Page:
What it is seems fairly straightforward. Electricity as example means don’t connect to any external supplier - and if you do be prepared to play by their rules. Even if your neighbour starts wheeling under the table to the neighbourhood he/she will likely have rules (keep your load to X, give me Y, don’t tell Z, etc.) and consequences.

If not wanting to connect to an external supplier then supply your own.

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The other side of this coin.
How do you handle people en-mass who shrug off their payments/laws, people who give a big finger to whomever they need to pay/rules they need to follow?

Hit them where it is easy.

Like #DayZero, people who said “I have money, I will use water”. They got clapped.
Like Taxis and impounding when certain laws are blatantly ignored, the same applies to the rest of us now.

We want fairness, (almal oor die selle kam geskeer) everyone over the same brush (?), we are going to have “collateral damage”.

Ps. SARS can get to your bank account/salary anytime they deem fit. Been there for years now. Now you see it, now you don’t. (the funds you thought you had) But you have to be seriously stupid about ignoring them continuously. Banks can freeze your money … ask the Guptas.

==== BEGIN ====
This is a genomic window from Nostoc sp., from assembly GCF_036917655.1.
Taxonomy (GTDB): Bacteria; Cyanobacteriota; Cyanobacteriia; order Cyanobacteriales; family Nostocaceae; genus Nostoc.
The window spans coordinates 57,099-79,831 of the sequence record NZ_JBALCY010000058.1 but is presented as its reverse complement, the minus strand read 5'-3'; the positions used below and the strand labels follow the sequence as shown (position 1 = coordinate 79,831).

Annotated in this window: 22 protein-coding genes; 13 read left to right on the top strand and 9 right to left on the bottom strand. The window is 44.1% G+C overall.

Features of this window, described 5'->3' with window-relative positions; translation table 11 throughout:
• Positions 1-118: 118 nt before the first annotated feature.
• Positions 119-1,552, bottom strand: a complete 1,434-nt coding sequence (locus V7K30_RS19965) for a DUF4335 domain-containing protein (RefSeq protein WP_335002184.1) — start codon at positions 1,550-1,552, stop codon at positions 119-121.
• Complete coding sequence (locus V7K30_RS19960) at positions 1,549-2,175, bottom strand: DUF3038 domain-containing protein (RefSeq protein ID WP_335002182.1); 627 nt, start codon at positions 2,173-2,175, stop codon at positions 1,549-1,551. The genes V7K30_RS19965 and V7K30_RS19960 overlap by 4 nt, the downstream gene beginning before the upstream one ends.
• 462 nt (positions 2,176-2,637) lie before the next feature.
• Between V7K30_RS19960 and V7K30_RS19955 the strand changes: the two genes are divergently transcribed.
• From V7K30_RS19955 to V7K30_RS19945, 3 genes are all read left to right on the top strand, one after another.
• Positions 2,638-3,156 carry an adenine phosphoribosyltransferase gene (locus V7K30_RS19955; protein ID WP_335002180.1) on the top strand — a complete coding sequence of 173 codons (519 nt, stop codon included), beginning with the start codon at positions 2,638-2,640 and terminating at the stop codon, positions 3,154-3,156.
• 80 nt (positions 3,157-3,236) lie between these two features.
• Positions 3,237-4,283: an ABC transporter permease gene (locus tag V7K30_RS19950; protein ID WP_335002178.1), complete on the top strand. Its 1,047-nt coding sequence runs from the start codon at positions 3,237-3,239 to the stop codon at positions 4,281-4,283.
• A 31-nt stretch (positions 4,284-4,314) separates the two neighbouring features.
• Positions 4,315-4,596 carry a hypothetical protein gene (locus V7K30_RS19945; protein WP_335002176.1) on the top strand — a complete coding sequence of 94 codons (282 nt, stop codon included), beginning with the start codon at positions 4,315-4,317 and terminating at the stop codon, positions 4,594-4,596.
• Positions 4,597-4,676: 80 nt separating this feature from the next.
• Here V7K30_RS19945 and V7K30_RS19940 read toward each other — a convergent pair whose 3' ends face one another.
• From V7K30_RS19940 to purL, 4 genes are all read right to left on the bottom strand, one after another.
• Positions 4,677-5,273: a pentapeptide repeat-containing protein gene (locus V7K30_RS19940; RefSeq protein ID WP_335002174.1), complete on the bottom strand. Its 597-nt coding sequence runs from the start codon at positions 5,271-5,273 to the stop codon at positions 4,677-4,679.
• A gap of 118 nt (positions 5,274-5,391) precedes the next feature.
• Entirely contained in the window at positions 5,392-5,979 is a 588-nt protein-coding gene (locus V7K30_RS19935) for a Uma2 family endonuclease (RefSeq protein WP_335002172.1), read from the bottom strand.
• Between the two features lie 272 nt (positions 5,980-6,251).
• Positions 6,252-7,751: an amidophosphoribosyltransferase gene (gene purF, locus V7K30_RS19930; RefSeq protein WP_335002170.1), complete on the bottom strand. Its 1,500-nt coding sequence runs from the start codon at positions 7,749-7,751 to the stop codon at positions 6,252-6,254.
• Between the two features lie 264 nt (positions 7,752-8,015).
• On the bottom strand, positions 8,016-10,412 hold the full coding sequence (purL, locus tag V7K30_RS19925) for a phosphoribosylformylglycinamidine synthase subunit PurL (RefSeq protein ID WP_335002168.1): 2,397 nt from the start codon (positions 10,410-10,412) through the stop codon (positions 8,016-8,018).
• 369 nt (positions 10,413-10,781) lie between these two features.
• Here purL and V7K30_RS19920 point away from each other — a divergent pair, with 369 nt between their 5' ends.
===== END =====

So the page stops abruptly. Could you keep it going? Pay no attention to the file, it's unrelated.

Just stay under the radar. Don’t get noticed. Don’t pick a fight. Keep a low profile. And always pay your dues … till you can “break away”.

For Load Reduction to really work, need new meters.

Eskom sends out a signal, and the meter trips if you exceed 10a. Finish en klaar.

This thing of people having to police themselves, nee. A % will be super aware, the rest simply don’t give a shiite.

The more rights the individual has, the fewer rights the majority has.

Mankind benefits from being in a society where individuals work together to maximise efficiency of services etc. This is what has made our species so successful.
For this to work we need representative government which allows the society to manage this.
So it’s much better to be part of a successful society than to try and go it alone.